In 2002, after nearly two decades as a lawyer and with a successful Supreme Court ruling under his belt, Brazile was appointed judge.

A Mentor for the Next Generation

Seeing firsthand the benefits of mentoring on his own life, Brazile has made a point of mentoring young minority lawyers. During his 15-year tenure as a judge, Brazile has sought to put people in a place to lead, and he encourages them to do their best to make a difference.

“Once you get to the top, you don’t want to push the ladder away, you want to hold it for somebody else,” Brazile said.

After completing his term as Assistant Presiding Judge, he will become the next Presiding Judge of the Los Angeles Superior Court. In his new role, Brazile would supervise 38 courthouses and nearly 600 judges and commissioners. He would also be the first African American Presiding Judge of the Los Angeles Superior Court.

Looking to the future, Brazile said, “I am excited about the opportunity to be the next Presiding Judge and look forward to finding, shaping and developing new leaders for the court.”

 

 

 

Visionary alumna Martine Rothblatt honored with UCLA Medal

Rothblatt is the CEO of a billion-dollar pharmaceutical company, who also remains a staunch proponent of generic drugs; she founded Sirius XM satellite radio; she’s helped develop pioneering work on organ transplants; she’s a powerful advocate for transgender rights; she’s a lawyer, medical ethicist, futurist, pilot, triathlete, parent and world-changing technologist.

Where Are They Now: Bryan Pezeshki

Co-founder of Swipe Out Hunger and proud Bruin Bryan Pezeshki ’12, MBA ’16 has a passion for service. He recently obtained his M.D. from Duke University and aspires to direct his passion toward creating systematic change in health care.

Pezeshki works as an emergency medical resident at the Brookdale University Hospital & Medical Center, one of the main level 1 trauma centers in Brooklyn, NY. A self-described social entrepreneur, he ultimately plans to take the knowledge he gathered from treating individual patients to create large-scale changes that affect a greater number of stakeholders. He regularly draws on his UCLA experiences and connections in his current role.

Pezeshki’s work at Swipe Out Hunger proved to be one of the most rewarding experiences of his undergraduate years at UCLA.

“We saw the inefficiency of wasted meal swipes and recognized the prevalence of student hunger on campus,” he said.

He said that one of his best memories was going to Washington D.C., where President Obama recognized Swipe Out Hunger as a White House Champion of Change.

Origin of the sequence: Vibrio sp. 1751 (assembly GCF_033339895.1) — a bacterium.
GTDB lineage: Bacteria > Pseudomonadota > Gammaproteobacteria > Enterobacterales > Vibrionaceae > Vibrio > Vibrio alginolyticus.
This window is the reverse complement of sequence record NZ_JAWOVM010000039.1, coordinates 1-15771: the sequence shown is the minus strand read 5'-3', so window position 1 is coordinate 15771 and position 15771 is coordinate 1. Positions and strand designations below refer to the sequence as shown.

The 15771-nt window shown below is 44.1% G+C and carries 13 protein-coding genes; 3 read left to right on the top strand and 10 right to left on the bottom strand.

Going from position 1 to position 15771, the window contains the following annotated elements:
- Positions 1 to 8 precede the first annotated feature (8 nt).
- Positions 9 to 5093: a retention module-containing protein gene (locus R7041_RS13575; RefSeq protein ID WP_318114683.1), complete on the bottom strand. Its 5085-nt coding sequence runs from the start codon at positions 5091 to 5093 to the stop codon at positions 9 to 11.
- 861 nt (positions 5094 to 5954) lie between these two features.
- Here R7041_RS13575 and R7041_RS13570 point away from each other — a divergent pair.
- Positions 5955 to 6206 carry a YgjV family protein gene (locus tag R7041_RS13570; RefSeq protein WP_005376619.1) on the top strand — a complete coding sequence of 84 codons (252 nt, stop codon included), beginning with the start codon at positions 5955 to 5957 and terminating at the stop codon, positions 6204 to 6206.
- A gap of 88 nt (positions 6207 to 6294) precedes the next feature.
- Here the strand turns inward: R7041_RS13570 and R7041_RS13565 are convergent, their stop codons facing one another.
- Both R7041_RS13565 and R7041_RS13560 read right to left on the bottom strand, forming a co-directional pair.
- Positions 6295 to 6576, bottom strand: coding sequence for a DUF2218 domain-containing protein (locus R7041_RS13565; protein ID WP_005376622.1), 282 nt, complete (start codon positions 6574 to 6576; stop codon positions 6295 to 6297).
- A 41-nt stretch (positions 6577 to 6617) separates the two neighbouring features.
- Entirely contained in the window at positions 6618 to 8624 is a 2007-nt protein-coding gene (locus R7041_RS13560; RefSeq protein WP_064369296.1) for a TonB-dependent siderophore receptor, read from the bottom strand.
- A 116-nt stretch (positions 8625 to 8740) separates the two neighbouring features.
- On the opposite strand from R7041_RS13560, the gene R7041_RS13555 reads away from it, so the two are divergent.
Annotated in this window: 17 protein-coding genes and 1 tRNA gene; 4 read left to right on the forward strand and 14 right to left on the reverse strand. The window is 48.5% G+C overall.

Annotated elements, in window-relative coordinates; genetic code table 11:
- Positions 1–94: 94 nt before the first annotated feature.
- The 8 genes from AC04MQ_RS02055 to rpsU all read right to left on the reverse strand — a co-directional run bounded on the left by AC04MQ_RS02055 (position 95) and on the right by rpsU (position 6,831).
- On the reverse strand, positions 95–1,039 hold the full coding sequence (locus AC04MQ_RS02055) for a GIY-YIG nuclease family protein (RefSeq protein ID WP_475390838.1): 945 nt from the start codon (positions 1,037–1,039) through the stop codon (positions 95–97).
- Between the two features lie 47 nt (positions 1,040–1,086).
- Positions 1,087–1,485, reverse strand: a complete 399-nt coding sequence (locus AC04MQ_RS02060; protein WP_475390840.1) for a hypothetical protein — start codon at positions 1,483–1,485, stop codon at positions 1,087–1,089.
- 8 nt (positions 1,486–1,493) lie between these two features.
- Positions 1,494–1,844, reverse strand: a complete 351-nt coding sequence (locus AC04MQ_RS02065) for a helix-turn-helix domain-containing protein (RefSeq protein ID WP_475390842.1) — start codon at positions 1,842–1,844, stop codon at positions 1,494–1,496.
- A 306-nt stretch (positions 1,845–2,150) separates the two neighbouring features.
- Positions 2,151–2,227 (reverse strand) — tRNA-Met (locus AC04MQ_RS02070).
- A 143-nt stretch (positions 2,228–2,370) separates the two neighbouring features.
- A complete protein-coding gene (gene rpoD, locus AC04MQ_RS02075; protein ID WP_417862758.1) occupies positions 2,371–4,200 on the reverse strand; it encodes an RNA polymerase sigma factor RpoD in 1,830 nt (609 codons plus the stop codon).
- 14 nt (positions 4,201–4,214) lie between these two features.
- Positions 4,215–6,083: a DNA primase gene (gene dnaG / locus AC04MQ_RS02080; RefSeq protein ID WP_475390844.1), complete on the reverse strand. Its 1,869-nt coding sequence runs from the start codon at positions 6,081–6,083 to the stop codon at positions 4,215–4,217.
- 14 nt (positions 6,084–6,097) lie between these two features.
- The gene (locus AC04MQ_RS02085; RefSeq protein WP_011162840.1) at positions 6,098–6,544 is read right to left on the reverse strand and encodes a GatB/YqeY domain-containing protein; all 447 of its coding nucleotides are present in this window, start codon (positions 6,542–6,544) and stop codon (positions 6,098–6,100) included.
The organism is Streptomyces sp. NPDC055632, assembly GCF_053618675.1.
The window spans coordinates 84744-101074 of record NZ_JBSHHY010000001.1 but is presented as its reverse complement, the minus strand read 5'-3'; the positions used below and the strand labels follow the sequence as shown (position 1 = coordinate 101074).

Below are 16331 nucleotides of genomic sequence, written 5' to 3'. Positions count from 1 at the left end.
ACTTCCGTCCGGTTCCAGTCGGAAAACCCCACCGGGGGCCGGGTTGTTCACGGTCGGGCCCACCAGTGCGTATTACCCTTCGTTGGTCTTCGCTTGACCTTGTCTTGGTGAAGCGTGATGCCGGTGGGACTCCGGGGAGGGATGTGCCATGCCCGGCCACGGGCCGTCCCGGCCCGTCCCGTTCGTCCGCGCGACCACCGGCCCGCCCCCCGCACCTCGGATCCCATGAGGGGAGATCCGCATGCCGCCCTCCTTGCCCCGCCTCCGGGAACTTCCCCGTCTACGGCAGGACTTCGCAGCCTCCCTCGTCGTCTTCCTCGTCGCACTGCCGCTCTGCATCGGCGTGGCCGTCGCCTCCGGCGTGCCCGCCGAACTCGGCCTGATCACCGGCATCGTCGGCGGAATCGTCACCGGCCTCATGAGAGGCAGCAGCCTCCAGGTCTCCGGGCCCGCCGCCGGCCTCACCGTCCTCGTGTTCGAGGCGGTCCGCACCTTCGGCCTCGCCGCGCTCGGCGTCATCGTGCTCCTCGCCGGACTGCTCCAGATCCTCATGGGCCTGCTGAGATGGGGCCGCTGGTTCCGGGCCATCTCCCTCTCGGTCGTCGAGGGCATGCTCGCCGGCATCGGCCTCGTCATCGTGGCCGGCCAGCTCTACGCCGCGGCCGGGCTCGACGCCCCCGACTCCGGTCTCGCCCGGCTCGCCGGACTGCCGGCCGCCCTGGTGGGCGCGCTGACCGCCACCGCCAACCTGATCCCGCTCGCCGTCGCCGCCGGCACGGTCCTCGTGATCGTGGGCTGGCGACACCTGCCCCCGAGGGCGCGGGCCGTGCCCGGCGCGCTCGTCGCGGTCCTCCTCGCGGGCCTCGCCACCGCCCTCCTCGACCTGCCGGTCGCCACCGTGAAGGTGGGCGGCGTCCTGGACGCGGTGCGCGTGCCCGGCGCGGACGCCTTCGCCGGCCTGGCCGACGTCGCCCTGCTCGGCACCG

Pezeshki also completed cancer research at UCLA Health’s oncology department and went on to co-author an article titled “Patients’ Willingness to Participate in a Breast Cancer Biobank at Screening Mammogram” in the Breast Cancer Research and Treatment Journal published by the National Center for Biotechnology Information.

After completing his B.S. in neuroscience, Pezeshki knew that although he wanted to pursue a career in medicine, he wanted to make a bigger impact. He was able to enter into a dual program that allowed him to pursue an M.D. at Duke University while simultaneously acquiring an M.B.A. at the UCLA Anderson School of Management.

“I wanted to gain experience and expertise in the business side of healthcare administration that is rarely taught in medical school,” he says, “I am honored to have the opportunity to do what I love– to help people in need.”­­­­­­­­­

Pezeshki received a plethora of scholarships including the UCLA Rishwain Social Justice Entrepreneurship Award and the UCLA Anderson School of Management Merit Fellowship. “The awards were immensely helpful, especially with rising costs,” he said, “Looking back, those were crucial in helping to decrease the burden and allowing me to pursue my passions.”

Pezeshki said that one of his favorite aspects of working in the medical field is creating individual patient relationships. He would love to give back to UCLA and is considering returning as a clinician after completing his residency.

His advice to current students? “Focus on your studies and career, but most importantly, have fun and do what you love.”